• In the United States:

    • Poverty is correlated with race.
    • Poverty is correlated with age. Children are more likely to be members of poor families.
    • Poverty is correlated with family composition: Families with single-mothers are more likely to be poor than families with married couples.
  • In-kind transfers: Transfers to the poor given in the form of goods and services rather than cash.

  • Life cycle: The regular pattern of income variation over a person’s life.

  • Permanent income: A person’s normal income.

  • Economic mobility: The movement of people between income classes.

20-2 The Political Philosophy of Redistributing Income

  • Utilitarianism

    • Proponents: English philosophers Jeremy Bentham (d. 1832) and John Stuart Mill (d. 1873).
    • Believes the government should choose policies that maximize the total utility of everyone in society.
    • Utility: A measure of happiness or satisfaction.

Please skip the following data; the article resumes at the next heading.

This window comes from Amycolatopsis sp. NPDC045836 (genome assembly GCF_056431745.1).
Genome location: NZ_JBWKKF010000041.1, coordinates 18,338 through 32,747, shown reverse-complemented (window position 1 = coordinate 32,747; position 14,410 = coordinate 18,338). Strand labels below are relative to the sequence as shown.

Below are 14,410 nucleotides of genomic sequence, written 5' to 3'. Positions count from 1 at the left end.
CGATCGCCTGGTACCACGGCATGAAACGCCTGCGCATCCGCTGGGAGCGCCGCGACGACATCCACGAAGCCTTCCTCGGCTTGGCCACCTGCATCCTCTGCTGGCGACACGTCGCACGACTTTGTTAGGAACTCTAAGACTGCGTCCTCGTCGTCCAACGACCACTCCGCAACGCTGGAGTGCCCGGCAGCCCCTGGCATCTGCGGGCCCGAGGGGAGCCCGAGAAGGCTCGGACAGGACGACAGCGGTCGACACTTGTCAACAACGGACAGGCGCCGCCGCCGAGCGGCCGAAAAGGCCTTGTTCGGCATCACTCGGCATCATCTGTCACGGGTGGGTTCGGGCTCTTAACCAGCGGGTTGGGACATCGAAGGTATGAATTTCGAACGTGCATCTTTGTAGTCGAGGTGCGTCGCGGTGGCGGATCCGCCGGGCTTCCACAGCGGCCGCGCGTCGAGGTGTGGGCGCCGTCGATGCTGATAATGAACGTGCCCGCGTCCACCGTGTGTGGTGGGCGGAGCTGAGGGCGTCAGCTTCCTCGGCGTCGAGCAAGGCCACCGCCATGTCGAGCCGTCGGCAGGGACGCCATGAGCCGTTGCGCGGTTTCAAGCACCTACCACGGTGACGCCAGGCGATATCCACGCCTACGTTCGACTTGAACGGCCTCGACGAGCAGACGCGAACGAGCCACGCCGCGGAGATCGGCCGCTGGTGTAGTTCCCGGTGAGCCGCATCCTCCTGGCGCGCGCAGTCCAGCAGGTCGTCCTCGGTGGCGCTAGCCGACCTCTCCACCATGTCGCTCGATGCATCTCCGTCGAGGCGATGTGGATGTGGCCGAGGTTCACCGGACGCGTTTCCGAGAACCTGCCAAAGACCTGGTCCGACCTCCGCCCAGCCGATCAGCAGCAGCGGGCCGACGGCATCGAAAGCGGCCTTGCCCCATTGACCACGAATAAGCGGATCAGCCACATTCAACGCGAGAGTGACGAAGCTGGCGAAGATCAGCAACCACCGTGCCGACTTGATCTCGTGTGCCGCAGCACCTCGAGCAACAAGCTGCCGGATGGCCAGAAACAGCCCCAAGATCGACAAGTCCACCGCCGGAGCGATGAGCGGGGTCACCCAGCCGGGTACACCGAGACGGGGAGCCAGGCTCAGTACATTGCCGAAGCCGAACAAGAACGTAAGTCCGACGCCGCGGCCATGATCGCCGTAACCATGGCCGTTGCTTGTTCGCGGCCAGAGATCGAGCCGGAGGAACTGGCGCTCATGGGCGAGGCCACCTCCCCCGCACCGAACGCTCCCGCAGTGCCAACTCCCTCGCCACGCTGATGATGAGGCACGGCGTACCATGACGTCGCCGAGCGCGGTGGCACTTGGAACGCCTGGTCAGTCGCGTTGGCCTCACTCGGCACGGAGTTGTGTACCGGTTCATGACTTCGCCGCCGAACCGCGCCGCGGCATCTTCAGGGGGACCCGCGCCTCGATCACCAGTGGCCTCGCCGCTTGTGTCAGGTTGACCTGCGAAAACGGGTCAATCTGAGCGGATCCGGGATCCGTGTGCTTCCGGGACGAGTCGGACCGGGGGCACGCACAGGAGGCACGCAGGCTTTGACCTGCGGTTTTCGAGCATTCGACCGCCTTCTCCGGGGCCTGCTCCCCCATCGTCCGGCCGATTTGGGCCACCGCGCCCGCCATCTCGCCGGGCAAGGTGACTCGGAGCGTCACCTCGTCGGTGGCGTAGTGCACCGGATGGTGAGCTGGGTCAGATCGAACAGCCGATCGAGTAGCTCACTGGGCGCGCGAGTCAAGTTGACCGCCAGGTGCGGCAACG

• Example: “Imagine that Peter and Paul are the same, except that Peter earns $80,000 and Paul earns $20,000. In this case, taking a dollar from Peter to pay Paul will reduce Peter’s utility and raise Paul’s utility. But because of diminishing marginal utility, Peter’s utility falls by less than Paul’s utility rises. Thus, this redistribution of income raises total utility, which is the utilitarian’s objective.”
    • Utilitarians reject complete equalization of incomes.
  • Liberalism:

    • Proponent: John Rawls in his book A Theory of Justice (1971).
    • The political philosophy according to which the government should choose policies deemed just, as evaluated by an impartial observer behind a “veil of ignorance.”
    • Maximum criterion: The claim that the government should aim to maximize the well-being of the worst-off person in society.
    • Social insurance: Government policy aimed at protecting people against the risk of adverse events.
  • Libertarianism:

    • The political philosophy according to which the government should punish crimes and enforce voluntary agreements but not redistribute income.
    • “The libertarian alternative to evaluating economic outcomes is to evaluate the process by which these outcomes arise. When the distribution of income is achieved unfairly…the government has the right and duty to remedy the problem. But as long as the process determining the distribution of income is just, the resulting distribution is fair, no matter how unequal.”
    • Libertarians believe the equality of opportunity is more important the equality of outcomes.

20-3 Policies to Reduce Poverty